During our two weeks of holiday in Italy and Germany we saw many more public manifestations of religion than can be seen in modern Netherlands.
The first is the front of the Jesuit Church in majority Protestant/Lutheran Heidelberg. This image of feeding Mary with child is more or less an invitation to enter. Or it is the basic statue to be used at any time, outside the 'office hours' of the official church.
This is the entrance to the old town hall of Florence. There is quite a 'syncretic' collection of religious images here, as renaissance was a mixture of Jewish, Christian and Greek/Roman religious traditions. On the left is David, ready to throw a stone to Goliath. On the right is Hercules, the Greek divine figure who carries out the heavy jobs and as such is an example for the ruling class. In the centre is the radiant sun, symbol of Christ with the letters IHS: In hoc signo vinces, in this sign you will gain the victory. Next to this great entrance was a statue of Theseus killing the monster of the Creta, the Minotaurus. Initially we thought that this was the statue of David with the head of Goliath. These nythological stories are all very close.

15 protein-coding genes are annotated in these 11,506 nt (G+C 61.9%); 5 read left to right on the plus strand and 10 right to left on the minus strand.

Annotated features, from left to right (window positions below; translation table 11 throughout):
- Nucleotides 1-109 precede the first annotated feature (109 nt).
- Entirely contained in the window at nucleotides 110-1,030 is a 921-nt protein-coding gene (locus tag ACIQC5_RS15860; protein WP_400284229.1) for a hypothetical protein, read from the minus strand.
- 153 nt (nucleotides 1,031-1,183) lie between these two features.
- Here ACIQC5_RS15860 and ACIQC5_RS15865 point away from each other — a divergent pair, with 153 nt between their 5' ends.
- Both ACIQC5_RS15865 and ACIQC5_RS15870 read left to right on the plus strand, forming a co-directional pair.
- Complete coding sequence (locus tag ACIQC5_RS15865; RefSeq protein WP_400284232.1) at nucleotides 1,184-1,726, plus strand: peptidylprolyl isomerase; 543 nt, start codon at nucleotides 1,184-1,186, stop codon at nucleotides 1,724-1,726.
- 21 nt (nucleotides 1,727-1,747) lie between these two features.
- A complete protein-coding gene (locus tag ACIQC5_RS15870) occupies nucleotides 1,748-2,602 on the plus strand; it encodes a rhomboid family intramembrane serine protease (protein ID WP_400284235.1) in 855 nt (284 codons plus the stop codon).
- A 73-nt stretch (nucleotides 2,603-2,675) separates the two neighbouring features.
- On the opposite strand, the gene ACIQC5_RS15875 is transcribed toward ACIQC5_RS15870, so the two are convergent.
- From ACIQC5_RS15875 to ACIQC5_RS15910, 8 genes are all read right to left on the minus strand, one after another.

We stayed in an 'Agriturismo' a classical farm close to an old castle. It is now turned into a tourist place. It had a romantic name: Monte Olivo, because half of its 43 hectare was with grapes, the other half with olive trees. Our apartment was closest to the small outdoor chapel with a ceramic image of Mary and Jesus. Therefore our apartment was called Madonnina and we had a nice small statue of Mary and Jesus in our bedroom.
In Milan we saw the sign for a short square, that was not on our map. Apparently the founder of the Catholic Movement Opus Dei has received also public recognition here, very close to the great church/basilica of Saint Ambrosius and the Catholic University of Milan.
On our way from Tuscany to Milan we made a short stop in Parma. Here again a very big Roman church with a magnificant baptisterium. In a square near the major churches we came across a statue for the modern but very popuar saint of Italy, Father Pio, who had faked his stigmata, is not known for deep spiritual doctrines or statements, but very loved by many. Here again in the public space.